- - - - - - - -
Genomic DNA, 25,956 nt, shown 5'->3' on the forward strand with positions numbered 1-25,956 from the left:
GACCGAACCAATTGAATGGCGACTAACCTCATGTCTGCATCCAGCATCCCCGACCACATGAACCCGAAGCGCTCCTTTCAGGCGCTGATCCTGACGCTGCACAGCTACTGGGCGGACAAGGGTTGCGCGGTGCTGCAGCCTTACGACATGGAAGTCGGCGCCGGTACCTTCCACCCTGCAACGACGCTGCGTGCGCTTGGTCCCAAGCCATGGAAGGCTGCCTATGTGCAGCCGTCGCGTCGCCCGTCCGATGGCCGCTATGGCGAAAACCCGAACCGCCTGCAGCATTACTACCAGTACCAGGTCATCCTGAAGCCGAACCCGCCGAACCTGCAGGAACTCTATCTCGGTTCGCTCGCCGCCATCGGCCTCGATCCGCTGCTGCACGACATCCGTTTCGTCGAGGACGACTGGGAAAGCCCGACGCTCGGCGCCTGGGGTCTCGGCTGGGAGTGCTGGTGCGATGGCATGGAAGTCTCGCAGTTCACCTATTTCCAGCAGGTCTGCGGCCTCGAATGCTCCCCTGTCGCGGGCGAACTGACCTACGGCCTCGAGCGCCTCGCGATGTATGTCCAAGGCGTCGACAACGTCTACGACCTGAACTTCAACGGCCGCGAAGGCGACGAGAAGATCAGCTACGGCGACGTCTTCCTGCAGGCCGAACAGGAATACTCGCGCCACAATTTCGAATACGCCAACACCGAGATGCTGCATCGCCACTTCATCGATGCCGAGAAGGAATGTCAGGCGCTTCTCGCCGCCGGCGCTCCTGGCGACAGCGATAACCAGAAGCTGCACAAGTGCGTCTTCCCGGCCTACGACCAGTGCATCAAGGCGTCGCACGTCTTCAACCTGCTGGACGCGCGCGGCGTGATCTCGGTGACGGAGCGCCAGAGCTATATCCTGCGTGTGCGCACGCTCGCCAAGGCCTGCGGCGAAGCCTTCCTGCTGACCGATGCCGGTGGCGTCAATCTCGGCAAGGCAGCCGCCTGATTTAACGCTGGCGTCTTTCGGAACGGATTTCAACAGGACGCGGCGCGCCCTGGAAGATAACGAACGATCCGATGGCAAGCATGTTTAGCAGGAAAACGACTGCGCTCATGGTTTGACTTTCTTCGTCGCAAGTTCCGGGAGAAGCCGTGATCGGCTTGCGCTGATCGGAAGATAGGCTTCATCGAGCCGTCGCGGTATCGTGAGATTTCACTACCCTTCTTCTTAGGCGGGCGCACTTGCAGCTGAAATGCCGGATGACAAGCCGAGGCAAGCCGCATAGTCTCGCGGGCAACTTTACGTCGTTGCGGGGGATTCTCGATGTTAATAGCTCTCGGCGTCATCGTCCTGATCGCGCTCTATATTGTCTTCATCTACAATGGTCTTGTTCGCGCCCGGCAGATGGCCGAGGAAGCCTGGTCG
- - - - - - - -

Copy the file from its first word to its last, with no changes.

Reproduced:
Genomic DNA, 25,956 nt, shown 5'->3' on the forward strand with positions numbered 1-25,956 from the left:
GACCGAACCAATTGAATGGCGACTAACCTCATGTCTGCATCCAGCATCCCCGACCACATGAACCCGAAGCGCTCCTTTCAGGCGCTGATCCTGACGCTGCACAGCTACTGGGCGGACAAGGGTTGCGCGGTGCTGCAGCCTTACGACATGGAAGTCGGCGCCGGTACCTTCCACCCTGCAACGACGCTGCGTGCGCTTGGTCCCAAGCCATGGAAGGCTGCCTATGTGCAGCCGTCGCGTCGCCCGTCCGATGGCCGCTATGGCGAAAACCCGAACCGCCTGCAGCATTACTACCAGTACCAGGTCATCCTGAAGCCGAACCCGCCGAACCTGCAGGAACTCTATCTCGGTTCGCTCGCCGCCATCGGCCTCGATCCGCTGCTGCACGACATCCGTTTCGTCGAGGACGACTGGGAAAGCCCGACGCTCGGCGCCTGGGGTCTCGGCTGGGAGTGCTGGTGCGATGGCATGGAAGTCTCGCAGTTCACCTATTTCCAGCAGGTCTGCGGCCTCGAATGCTCCCCTGTCGCGGGCGAACTGACCTACGGCCTCGAGCGCCTCGCGATGTATGTCCAAGGCGTCGACAACGTCTACGACCTGAACTTCAACGGCCGCGAAGGCGACGAGAAGATCAGCTACGGCGACGTCTTCCTGCAGGCCGAACAGGAATACTCGCGCCACAATTTCGAATACGCCAACACCGAGATGCTGCATCGCCACTTCATCGATGCCGAGAAGGAATGTCAGGCGCTTCTCGCCGCCGGCGCTCCTGGCGACAGCGATAACCAGAAGCTGCACAAGTGCGTCTTCCCGGCCTACGACCAGTGCATCAAGGCGTCGCACGTCTTCAACCTGCTGGACGCGCGCGGCGTGATCTCGGTGACGGAGCGCCAGAGCTATATCCTGCGTGTGCGCACGCTCGCCAAGGCCTGCGGCGAAGCCTTCCTGCTGACCGATGCCGGTGGCGTCAATCTCGGCAAGGCAGCCGCCTGATTTAACGCTGGCGTCTTTCGGAACGGATTTCAACAGGACGCGGCGCGCCCTGGAAGATAACGAACGATCCGATGGCAAGCATGTTTAGCAGGAAAACGACTGCGCTCATGGTTTGACTTTCTTCGTCGCAAGTTCCGGGAGAAGCCGTGATCGGCTTGCGCTGATCGGAAGATAGGCTTCATCGAGCCGTCGCGGTATCGTGAGATTTCACTACCCTTCTTCTTAGGCGGGCGCACTTGCAGCTGAAATGCCGGATGACAAGCCGAGGCAAGCCGCATAGTCTCGCGGGCAACTTTACGTCGTTGCGGGGGATTCTCGATGTTAATAGCTCTCGGCGTCATCGTCCTGATCGCGCTCTATATTGTCTTCATCTACAATGGTCTTGTTCGCGCCCGGCAGATGGCCGAGGAAGCCTGGTCG